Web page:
The Brookings Institution's Michael O'Hanlon has an excellent piece in the Washington Times today. You can read it in its entirety here, but it is worth excerpting at length.
O'Hanlon compares the terrorists and Saddam loyalists we are now fighting in Iraq to the enemies this country has faced throughout its history:
Against this historical backdrop, two facts stand out about our collection of enemies in Iraq, with a particular focus on the ex-Ba'athists and the terrorists who produced the bulk of the violence over the conflict's first three years. First, they are a small group relative to the population within which they are found. And second, even by the standards of our nation's past enemies, they are a despicable lot. . . .
Certainly the British were not systematic human-rights abusers or mass murderers, even if they taxed without representation two centuries ago. Many of our enemies of the 19th century were groups or countries we fought to gain land and resources, not to combat a bankrupt or threatening ideology. Without wanting to push the point too far, while many of our 20th century foes were indeed horrendous, some like the Viet Cong at least claimed to offer a vision of a better society, or had legitimate anticolonial origins, or otherwise possessed at least some redeeming attributes.
Not so al Qaeda and former Ba'athist extremists in Iraq. Their only purpose in violence has been to tear down, not to build up an alternative vision they genuinely support. They are ruthless killers who often seem to kill just for the pleasure of it. To put it somewhat more precisely, ex-Saddamists want to restore a Sunni autocracy, and al Qaeda wants to return the region to the seventh century and is willing to kill anybody along the way to do so. There is no merit in either vision according to any serious cultural or moral code in the world today.
O'Hanlon also conveys the importance of obtaining victory in Iraq, and conversely, the dangers of defeat:
But for those who would give up on this war, it is important to bear in mind what that would mean -- and who would be prevailing if we indeed conceded the fight. In this regard, I disagree with the characterization of the war reportedly offered by Senate Majority Leader Harry Reid in his recent meeting with President Bush. Understandably fed up with the violence in Iraq, and understandably critical of the many mistakes made by this administration over the years in prosecuting the war, Mr. Reid nonetheless went too far. He told Mr. Bush that the president's concern over his legacy should not lead him to keep the nation engaged in a losing war. . . .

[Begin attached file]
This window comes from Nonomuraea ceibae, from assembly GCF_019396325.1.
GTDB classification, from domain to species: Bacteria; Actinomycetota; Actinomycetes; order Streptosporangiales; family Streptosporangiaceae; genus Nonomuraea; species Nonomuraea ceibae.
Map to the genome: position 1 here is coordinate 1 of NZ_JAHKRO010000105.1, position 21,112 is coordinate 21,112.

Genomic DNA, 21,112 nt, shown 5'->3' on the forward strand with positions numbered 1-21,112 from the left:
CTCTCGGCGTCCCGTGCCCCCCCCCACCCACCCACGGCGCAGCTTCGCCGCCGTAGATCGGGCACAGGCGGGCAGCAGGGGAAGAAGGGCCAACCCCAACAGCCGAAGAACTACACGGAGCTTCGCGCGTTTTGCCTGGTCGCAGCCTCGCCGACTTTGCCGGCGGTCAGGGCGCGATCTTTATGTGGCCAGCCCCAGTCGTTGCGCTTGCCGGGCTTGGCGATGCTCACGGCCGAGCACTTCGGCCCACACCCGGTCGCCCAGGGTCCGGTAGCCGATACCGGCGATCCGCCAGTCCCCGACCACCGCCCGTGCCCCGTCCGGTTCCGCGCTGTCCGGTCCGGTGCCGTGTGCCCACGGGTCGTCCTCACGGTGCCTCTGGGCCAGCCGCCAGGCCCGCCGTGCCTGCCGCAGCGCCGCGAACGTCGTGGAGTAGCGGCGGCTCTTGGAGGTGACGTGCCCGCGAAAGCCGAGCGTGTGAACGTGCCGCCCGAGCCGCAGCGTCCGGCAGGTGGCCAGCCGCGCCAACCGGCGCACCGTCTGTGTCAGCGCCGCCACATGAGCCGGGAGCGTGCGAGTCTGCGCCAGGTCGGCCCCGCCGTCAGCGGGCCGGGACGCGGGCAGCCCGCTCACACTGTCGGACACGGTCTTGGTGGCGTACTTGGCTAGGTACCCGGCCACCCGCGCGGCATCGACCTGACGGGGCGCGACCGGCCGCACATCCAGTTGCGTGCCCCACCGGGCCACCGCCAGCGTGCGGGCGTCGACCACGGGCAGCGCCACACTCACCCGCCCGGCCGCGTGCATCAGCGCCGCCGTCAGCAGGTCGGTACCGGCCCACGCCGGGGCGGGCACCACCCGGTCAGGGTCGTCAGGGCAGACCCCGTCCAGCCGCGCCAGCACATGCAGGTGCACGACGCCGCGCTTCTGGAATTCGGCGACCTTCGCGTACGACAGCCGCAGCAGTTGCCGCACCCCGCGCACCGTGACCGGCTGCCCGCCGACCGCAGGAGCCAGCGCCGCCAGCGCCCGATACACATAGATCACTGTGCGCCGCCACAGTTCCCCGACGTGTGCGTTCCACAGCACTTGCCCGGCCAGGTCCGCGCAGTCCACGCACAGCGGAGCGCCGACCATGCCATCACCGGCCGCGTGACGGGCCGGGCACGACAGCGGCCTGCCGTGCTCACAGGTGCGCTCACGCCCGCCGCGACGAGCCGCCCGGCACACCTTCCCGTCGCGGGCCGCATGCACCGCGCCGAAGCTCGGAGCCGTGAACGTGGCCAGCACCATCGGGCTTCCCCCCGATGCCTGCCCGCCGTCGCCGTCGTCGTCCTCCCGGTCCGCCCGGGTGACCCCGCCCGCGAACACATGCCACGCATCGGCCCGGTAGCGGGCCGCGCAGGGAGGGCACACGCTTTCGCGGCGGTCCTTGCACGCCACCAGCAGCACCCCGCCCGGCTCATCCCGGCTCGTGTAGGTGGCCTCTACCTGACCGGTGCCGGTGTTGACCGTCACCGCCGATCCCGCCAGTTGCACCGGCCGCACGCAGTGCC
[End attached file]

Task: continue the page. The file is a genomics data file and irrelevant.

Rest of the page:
However, even if Mr. Bush began this war, America as a nation is now fighting it. And Americans, along with our allies and with the overwhelming majority of Iraqis who want a peaceful life, will be the ones to lose it to a collection of thugs and ruthless killers if we withdraw. National pride should not of course keep us in a war we have indeed lost. But we should give the surge a chance, and consider a number of "Plan Bs" if it fails, before giving up this important fight to this heinous foe in this crucial part of the world.
Go read the whole thing. O'Hanlon makes clear that he is not enamored of the surge, and he is no fan of the administration, but he appears to be one of the few liberals who understands just how devastating a Congressionally mandated retreat would be for the interests of this country--and for the 99.9 percent of Iraqis who aren't al Qaeda.